Instructors race time to record final grades
Published: Friday, January 18, 2013
Updated: Friday, January 18, 2013 00:01
The all-nighters and cramming may be a faint memory, but the effects of final exams are still being felt. Students may expect a subpar grade, but what if a grade is simply not reported at all?
When Miami University students put down their pencils after their last exam in December, they stopped all thoughts of grades and classes. At that point though, the stress was just beginning for many professors as they began the race to record grades accurately and on time.
Final grades were due Dec. 18 at noon, which gave professors roughly three days to tidy up their grade books.
As the deadline approached, many professors may have felt the heat to accurately record and report students’ grades.
Microbiology professor Kelly Abshire said while there is some tension, she avoids getting overly stressed about getting grades in on time.
“I plan for [it] and usually am fine, unless for some reason I’ve really got behind in my grading of class assignments,” she said.
If work does pile up though, she said she has to put all other tasks aside and get the remaining student assignments graded during the last week of classes, so that the only thing left to deal with are the final exams.
University Registrar David Sauter said there have been several situations where professors have not turned in grades by the deadline. He said most of those happen because of unforeseen circumstances such as the volume of grades that are essays or projects, technical difficulties or situations where the class is ongoing, such as workshops. Sauter also said many of the missing grades file under independent work, such as when one or two students are assigned to a faculty member. In other cases, adjunct faculty across all Miami campuses may have missing grades.
“So [they’re] not part of the typical ‘final exam grading’ protocol for faculty,” Sauter said of the many circumstances that account for a missing grade.
In any case, when a grade is missing, an “N” grade, or no grade reported, is appropriate especially to ensure students are aware their grade is missing Sauter said.
Last semester, there were 980 grades missing out of the 104,000 expected. This rounds out to less than 1 percent, according to Sauter.
There are approximately 45 outstanding grades remaining from last semester.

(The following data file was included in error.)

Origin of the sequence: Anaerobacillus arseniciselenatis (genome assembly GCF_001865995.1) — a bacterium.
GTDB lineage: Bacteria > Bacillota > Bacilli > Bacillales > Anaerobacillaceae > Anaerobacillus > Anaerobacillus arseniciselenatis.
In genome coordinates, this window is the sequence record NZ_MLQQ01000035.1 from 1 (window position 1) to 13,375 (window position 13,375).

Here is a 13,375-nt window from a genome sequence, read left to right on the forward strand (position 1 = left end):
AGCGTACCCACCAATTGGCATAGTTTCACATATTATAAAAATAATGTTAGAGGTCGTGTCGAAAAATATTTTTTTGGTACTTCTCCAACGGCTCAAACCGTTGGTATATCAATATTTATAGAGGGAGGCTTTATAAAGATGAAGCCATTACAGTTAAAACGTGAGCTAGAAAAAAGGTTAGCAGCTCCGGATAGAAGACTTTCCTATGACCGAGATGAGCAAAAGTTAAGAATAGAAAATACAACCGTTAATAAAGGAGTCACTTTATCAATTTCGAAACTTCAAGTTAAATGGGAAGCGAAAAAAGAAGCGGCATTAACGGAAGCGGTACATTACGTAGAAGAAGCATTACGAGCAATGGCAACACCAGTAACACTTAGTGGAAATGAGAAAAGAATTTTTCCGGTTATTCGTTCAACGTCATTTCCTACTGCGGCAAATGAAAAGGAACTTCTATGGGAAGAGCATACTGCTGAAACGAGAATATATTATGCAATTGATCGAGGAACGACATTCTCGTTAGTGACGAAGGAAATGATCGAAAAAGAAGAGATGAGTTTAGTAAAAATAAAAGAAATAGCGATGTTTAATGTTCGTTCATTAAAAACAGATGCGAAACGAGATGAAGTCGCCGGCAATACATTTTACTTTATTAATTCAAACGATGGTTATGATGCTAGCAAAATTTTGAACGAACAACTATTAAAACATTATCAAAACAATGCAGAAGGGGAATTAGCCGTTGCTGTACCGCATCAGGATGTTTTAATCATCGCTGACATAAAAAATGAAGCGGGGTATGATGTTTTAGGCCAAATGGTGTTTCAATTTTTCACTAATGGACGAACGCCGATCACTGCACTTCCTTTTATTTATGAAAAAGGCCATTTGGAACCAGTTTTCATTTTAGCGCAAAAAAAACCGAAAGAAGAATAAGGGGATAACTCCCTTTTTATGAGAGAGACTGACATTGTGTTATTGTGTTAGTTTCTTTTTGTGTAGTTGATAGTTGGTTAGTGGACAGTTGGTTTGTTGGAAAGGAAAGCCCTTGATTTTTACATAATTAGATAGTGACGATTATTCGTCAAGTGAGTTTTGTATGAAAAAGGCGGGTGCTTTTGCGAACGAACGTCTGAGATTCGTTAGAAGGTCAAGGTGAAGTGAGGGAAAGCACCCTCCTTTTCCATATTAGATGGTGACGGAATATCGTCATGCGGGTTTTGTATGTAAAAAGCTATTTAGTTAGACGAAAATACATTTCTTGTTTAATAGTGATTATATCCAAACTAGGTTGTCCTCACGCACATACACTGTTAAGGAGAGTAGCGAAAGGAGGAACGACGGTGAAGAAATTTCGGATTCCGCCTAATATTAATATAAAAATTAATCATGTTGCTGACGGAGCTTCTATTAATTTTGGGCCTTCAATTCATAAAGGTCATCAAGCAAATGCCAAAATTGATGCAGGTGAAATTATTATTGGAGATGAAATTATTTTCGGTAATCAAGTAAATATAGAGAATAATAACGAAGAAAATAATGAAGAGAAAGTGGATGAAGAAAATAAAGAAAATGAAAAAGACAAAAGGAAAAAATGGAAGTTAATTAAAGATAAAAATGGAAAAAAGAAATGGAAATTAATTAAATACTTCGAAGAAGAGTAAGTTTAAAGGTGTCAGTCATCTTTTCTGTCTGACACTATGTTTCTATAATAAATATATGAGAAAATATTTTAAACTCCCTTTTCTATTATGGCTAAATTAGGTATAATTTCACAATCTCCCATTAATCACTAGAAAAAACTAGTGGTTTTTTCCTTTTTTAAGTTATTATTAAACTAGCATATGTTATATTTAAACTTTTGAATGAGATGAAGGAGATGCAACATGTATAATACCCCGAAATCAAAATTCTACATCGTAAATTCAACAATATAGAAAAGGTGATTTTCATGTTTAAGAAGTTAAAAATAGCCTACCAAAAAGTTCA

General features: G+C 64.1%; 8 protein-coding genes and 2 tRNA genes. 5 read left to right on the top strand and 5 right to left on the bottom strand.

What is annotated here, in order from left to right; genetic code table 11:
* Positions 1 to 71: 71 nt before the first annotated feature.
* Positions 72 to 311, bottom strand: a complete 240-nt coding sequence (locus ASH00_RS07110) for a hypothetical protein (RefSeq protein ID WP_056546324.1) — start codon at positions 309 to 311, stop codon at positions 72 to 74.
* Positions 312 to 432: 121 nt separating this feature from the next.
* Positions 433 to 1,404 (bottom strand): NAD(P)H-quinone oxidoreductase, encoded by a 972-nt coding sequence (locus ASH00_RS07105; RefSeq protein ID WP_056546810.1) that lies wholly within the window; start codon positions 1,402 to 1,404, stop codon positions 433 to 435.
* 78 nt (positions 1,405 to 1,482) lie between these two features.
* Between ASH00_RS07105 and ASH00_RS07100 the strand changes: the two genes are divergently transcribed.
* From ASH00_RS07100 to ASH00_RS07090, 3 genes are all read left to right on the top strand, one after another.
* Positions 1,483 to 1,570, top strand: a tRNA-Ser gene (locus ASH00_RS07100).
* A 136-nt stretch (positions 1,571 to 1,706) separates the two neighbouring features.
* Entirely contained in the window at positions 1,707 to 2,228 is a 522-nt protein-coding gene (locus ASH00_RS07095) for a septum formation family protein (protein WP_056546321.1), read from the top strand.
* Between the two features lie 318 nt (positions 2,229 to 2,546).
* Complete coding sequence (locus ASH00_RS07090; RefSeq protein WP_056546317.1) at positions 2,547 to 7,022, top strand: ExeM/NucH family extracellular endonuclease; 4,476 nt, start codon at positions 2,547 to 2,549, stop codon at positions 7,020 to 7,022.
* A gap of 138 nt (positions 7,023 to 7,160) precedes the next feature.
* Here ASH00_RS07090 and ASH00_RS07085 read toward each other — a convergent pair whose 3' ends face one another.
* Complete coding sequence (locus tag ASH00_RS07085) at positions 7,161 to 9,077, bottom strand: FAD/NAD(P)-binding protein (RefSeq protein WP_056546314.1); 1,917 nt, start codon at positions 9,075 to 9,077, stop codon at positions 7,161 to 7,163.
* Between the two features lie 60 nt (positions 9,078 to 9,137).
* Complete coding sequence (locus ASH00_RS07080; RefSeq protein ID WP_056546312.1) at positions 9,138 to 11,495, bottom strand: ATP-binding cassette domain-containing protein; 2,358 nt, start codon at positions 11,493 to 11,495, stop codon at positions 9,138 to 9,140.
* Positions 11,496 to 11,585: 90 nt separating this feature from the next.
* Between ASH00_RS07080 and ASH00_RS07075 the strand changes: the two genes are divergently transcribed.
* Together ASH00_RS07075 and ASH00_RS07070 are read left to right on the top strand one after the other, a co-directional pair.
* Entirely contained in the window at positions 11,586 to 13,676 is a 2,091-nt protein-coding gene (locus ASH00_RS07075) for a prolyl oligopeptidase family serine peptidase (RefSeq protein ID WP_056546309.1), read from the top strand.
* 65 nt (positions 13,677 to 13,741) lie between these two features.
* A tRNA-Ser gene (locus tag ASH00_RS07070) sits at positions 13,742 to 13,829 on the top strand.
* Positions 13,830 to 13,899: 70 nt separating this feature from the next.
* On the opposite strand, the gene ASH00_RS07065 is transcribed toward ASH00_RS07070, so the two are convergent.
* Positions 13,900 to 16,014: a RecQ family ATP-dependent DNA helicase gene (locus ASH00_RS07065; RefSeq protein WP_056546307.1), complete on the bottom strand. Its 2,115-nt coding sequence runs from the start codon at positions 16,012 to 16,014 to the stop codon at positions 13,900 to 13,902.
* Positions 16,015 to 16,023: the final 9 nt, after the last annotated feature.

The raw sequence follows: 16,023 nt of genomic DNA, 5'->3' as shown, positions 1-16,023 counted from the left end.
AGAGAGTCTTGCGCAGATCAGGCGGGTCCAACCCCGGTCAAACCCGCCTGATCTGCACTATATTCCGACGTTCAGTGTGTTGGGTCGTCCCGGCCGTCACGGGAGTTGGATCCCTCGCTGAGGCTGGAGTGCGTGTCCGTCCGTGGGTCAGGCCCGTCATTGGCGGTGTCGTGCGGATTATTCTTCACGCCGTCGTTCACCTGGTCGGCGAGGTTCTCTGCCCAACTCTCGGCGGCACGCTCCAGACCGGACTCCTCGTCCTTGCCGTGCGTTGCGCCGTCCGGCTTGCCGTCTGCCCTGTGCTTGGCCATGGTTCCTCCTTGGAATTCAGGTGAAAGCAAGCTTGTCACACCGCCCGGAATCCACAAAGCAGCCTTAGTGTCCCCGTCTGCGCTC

If a professor fails to turn grades in by the deadline, Provost Bobby Gempesaw sends a note reminding professors of how important prompt grade submission is, according to Sauter.
Gempesaw cites how the grades impact the need for academic action determinations, financial aid or scholarship issues and graduation.
Sauter said his office sends several reminders of the deadline and after the deadline we send notices to faculty/chair and eventually the dean’s office is copied if grades remain outstanding.
Junior David Beeder has had a few grades recorded incorrectly on BannerWeb. He said the mistakes come from professors having hundreds of students and grades to record.
“The pressure isn’t necessary in many ways,” Beeder said, adding that because of the deadline, professors and students may both dread Friday finals.
“If I have a final on Friday it increases the pressure somewhat,” Abshire said.
Abshire said the stress level is much better than it has been in the past when the deadline was noon on Monday following finals week.
“Having one more day made a big difference, especially for Friday finals,” she said.
Despite the potential complications, Beeder said he is not concerned about his grades being affected.
“The system has always been able to check itself and it works out,” he said, adding that he could easily contact his teachers to fix a wrong score.
Beeder said his instructors have appeared stressed or worried about getting grades in on time in the past.
“Some have asked for no talk or questions about grades saying they only have so much time to get them in,” said Beeder. “Some are more transparent, saying your grade is your grade.”
Although students are eager to see their grades show up on BannerWeb, Beeder said he understands a lot of effort is required.
“It’s a double-edge sword because we all want to see an increase in timing of when we know our grades, but that puts more demand on the professors,” he said.